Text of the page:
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Remote Sens. 2016, 8(11), 914; doi:10.3390/rs8110914

Spatial Correlation of Satellite-Derived PM2.5 with Hospital Admissions for Respiratory Diseases

1
Department of Audiology and Speech Language Pathology, Mackay Medical College, New Taipei City 25245, Taiwan
2
Center for Space and Remote Sensing Research, National Central University, Taoyuan 32001, Taiwan
3
Department of Atmospheric Sciences, National Central University, Taoyuan 32001, Taiwan
4
Research Center for Environmental Changes, Academia Sinica, Taipei 11529, Taiwan
*
Authors to whom correspondence should be addressed.
Academic Editors: Yuriy Kuleshov, Jean-Pierre Barriot, Chung-Ru Ho, Richard Müller and Prasad S. Thenkabail
Received: 28 April 2016 / Revised: 30 September 2016 / Accepted: 25 October 2016 / Published: 3 November 2016
(This article belongs to the Special Issue Earth Observations for a Better Future Earth)
View Full-Text   |   Download PDF [7412 KB, uploaded 3 November 2016]   |  

Abstract

Respiratory diseases, particularly allergic rhinitis, are spatially and temporally correlated with the ground PM2.5 level. A study of the correlation between the two factors should therefore account for spatiotemporal variations. Satellite observation has the advantage of wide spatial coverage over pin-point style ground-based in situ monitoring stations. Therefore, the current study used both ground measurement and satellite data sets to investigate the spatial and temporal correlation of satellite-derived PM2.5 with respiratory diseases. This study used 4-year satellite data and PM2.5 levels of the period at eight stations in Taiwan to obtain the spatial and temporal relationship between aerosol optical depth (AOD) and PM2.5. The AOD-PM2.5 model was further examined using the cross-validation (CV) technique and was found to have high reliability compared with similar models. The model was used to obtain satellite-derived PM2.5 levels and to analyze the hospital admissions for allergic rhinitis in 2008. The results suggest that adults (18–65 years) and children (3–18 years) are the most vulnerable groups to the effect of PM2.5 compared with infants and elderly people. This result may be because the two affected age groups spend longer time outdoors. This result may also be attributed to the long-range PM2.5 transport from upper stream locations and the atmospheric circulation patterns, which are significant in spring and fall. The results of the current study suggest that additional environmental factors that might be associated with respiratory diseases should be considered in future studies. View Full-Text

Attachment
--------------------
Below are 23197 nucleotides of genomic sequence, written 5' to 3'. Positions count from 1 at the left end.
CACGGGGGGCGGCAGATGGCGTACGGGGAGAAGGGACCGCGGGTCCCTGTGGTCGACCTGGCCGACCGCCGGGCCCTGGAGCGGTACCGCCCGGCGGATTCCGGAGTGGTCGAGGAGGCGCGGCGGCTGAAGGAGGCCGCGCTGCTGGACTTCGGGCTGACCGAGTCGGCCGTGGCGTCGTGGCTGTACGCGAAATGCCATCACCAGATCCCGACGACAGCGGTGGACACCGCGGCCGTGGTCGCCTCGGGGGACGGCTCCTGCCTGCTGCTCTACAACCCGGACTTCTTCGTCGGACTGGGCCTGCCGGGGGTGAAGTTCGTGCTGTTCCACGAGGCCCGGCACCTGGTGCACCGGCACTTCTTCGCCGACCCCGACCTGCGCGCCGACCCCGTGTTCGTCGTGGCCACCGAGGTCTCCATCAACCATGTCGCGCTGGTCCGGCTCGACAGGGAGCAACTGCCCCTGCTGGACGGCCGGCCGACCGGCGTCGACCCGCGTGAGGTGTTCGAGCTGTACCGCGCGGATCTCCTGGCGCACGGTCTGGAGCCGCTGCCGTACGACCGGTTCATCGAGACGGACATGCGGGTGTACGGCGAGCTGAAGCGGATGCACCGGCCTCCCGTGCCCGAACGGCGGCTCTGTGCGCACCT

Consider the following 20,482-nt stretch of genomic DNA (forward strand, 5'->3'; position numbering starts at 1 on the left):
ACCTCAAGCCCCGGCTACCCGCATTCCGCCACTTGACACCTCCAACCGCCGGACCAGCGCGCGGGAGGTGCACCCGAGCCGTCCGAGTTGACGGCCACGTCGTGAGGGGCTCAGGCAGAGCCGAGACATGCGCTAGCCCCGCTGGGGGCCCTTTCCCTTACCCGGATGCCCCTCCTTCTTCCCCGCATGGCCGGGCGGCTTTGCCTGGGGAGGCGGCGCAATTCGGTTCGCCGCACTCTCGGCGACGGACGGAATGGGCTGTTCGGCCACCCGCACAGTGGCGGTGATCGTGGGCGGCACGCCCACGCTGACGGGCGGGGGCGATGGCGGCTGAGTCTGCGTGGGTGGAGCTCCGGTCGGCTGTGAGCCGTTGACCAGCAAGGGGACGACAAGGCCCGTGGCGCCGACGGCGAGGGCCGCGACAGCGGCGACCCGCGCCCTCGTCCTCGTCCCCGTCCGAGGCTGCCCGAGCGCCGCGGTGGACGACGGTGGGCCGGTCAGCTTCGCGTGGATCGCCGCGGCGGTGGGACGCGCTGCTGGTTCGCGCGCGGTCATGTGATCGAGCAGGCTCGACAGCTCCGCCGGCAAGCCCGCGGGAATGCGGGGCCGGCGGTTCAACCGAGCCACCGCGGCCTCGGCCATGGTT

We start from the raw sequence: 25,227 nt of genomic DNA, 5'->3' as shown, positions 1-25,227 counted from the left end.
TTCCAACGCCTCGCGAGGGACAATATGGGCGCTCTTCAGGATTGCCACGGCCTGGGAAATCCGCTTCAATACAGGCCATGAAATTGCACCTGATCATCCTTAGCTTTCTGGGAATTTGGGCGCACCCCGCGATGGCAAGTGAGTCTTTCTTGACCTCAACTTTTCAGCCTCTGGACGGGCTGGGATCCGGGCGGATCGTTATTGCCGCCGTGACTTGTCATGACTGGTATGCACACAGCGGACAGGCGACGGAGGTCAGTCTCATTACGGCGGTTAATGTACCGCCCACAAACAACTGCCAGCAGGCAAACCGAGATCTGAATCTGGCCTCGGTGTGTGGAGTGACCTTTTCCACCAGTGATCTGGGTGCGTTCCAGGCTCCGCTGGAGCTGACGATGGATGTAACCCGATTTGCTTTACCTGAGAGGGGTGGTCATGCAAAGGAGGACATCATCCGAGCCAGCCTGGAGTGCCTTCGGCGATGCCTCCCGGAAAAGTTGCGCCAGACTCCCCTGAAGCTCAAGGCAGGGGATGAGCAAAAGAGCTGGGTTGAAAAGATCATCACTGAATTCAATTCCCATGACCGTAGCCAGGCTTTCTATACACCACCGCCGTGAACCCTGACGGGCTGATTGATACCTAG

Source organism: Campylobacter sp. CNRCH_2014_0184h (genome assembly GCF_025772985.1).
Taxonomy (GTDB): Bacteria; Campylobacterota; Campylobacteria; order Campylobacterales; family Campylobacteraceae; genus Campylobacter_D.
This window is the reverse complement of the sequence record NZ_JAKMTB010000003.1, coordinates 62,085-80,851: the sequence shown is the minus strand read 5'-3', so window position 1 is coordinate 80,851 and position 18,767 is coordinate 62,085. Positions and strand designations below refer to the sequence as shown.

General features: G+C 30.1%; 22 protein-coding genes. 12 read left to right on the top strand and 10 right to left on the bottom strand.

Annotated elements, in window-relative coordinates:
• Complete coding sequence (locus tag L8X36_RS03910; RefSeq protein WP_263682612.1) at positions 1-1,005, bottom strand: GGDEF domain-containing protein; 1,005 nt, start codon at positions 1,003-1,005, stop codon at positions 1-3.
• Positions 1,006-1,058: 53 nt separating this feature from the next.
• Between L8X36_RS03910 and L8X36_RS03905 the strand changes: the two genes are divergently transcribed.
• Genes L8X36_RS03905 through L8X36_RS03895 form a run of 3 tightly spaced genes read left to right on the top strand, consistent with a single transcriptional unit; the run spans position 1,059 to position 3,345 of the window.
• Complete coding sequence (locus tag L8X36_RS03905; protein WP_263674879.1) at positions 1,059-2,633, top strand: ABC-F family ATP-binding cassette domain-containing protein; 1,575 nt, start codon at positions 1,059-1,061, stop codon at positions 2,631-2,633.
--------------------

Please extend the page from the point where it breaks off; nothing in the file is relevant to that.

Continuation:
Keywords: PM2.5; aerosol optical depth; allergic rhinitis PM2.5; aerosol optical depth; allergic rhinitis
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This is an open access article distributed under the Creative Commons Attribution License which permits unrestricted use, distribution, and reproduction in any medium, provided the original work is properly cited. (CC BY 4.0).

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MDPI and ACS Style

Liu, C.-J.; Liu, C.-Y.; Mong, N.T.; Chou, C.C.K. Spatial Correlation of Satellite-Derived PM2.5 with Hospital Admissions for Respiratory Diseases. Remote Sens. 2016, 8, 914.

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